Nisheeth Srivastava, Ed Vul, Paul R. Schrater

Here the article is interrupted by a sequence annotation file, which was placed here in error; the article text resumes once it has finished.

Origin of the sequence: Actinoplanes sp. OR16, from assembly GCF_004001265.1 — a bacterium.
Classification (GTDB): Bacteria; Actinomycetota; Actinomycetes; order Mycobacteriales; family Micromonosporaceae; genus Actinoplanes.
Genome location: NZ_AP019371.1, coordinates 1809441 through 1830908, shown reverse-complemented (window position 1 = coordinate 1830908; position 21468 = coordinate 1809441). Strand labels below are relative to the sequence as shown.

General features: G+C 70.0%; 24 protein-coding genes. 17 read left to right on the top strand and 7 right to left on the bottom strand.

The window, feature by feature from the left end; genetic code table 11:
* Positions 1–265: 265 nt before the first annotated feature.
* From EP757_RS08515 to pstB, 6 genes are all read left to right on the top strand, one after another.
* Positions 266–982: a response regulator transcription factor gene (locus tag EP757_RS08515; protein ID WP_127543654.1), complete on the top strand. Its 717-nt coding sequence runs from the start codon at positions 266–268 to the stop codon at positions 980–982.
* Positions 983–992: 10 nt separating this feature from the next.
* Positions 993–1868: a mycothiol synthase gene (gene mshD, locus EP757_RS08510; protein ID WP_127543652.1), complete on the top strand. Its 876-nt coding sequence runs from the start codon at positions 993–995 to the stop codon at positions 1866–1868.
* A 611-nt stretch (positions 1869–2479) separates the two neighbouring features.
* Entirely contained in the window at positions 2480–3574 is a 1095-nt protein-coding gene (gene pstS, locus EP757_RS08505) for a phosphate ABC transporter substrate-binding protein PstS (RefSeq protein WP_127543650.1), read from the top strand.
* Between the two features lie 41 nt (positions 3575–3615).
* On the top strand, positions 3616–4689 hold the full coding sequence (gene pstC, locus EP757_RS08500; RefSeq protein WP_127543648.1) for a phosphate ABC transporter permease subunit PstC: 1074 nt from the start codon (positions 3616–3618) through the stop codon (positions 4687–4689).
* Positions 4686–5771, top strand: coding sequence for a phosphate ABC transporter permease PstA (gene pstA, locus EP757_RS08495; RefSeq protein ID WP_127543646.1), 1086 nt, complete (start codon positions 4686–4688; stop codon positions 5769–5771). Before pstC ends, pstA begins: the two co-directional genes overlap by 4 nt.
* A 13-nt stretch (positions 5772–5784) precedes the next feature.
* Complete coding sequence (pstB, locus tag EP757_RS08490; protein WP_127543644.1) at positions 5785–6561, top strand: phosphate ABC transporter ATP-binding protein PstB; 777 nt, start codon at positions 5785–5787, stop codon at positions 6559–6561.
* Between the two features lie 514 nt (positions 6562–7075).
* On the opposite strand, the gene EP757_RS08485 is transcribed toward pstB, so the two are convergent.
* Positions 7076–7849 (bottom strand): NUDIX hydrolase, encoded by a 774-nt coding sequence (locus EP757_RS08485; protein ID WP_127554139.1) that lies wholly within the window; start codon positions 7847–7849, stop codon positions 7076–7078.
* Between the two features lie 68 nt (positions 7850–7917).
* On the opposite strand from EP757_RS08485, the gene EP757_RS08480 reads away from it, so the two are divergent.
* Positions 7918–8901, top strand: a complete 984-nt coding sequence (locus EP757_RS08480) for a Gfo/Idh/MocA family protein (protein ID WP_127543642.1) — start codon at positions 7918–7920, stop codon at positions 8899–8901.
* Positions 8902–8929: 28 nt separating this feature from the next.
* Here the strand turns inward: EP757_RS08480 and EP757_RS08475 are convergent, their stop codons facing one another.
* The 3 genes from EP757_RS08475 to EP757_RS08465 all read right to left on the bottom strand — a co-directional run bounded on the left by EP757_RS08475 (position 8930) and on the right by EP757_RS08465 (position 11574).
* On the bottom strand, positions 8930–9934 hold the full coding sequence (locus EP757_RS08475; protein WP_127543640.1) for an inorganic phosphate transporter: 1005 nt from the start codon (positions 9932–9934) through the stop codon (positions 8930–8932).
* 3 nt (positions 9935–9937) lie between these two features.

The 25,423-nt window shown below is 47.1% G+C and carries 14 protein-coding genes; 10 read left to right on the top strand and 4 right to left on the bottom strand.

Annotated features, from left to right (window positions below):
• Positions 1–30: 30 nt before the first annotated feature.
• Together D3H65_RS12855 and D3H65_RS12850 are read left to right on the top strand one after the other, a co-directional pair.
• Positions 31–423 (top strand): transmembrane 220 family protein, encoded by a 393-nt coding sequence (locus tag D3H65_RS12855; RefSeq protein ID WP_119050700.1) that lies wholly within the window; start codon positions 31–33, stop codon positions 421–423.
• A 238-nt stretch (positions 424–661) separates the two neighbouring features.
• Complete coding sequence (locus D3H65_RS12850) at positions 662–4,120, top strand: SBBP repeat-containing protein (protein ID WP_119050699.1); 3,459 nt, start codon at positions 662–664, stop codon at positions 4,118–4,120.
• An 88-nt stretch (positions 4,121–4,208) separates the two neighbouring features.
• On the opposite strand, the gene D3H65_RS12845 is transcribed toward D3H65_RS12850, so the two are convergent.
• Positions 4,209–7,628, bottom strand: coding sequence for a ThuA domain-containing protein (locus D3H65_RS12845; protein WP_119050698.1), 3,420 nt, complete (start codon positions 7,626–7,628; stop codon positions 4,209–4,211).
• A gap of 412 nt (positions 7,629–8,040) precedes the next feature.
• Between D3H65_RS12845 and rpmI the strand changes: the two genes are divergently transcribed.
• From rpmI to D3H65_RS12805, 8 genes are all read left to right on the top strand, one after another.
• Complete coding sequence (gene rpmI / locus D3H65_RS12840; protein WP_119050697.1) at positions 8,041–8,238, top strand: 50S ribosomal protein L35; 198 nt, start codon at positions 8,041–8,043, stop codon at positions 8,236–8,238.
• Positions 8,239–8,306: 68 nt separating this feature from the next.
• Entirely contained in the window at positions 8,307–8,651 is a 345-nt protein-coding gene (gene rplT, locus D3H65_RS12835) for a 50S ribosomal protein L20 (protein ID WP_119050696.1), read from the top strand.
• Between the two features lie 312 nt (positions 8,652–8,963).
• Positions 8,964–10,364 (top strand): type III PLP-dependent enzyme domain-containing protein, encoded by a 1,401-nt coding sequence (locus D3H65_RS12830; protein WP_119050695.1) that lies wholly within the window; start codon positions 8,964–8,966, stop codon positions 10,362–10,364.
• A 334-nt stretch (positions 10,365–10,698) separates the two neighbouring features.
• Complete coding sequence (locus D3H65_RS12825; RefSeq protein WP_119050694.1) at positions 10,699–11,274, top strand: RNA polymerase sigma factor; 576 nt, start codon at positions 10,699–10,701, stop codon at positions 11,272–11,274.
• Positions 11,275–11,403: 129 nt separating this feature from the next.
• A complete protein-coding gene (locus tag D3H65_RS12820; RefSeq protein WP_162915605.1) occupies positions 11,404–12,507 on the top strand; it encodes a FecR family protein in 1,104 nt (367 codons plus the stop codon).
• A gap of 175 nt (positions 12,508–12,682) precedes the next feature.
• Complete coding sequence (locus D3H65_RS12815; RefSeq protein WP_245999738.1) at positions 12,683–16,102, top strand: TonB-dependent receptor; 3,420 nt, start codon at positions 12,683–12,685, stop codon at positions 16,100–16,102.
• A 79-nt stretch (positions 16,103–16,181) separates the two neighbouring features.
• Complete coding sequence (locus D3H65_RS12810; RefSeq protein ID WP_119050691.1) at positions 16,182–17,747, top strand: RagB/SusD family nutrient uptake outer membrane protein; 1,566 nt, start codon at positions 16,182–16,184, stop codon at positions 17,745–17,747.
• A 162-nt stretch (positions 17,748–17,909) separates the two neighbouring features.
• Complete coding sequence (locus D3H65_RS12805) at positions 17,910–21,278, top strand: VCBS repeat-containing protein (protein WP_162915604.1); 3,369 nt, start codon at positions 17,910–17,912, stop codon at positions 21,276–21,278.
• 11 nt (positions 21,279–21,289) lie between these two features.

Our understanding of the neural computations that underlie the ability of animals to choose among options has advanced through a synthesis of computational modeling, brain imaging and behavioral choice experiments. Yet, there remains a gulf between theories of preference learning and accounts of the real, economic choices that humans face in daily life, choices that are usually between some amount of money and an item. In this paper, we develop a theory of magnitude-sensitive preference learning that permits an agent to rationally infer its preferences for items compared with money options of different magnitudes. We show how this theory yields classical and anomalous supply-demand curves and predicts choices for a large panel of risky lotteries. Accurate replications of such phenomena without recourse to utility functions suggest that the theory proposed is both psychologically realistic and econometrically viable.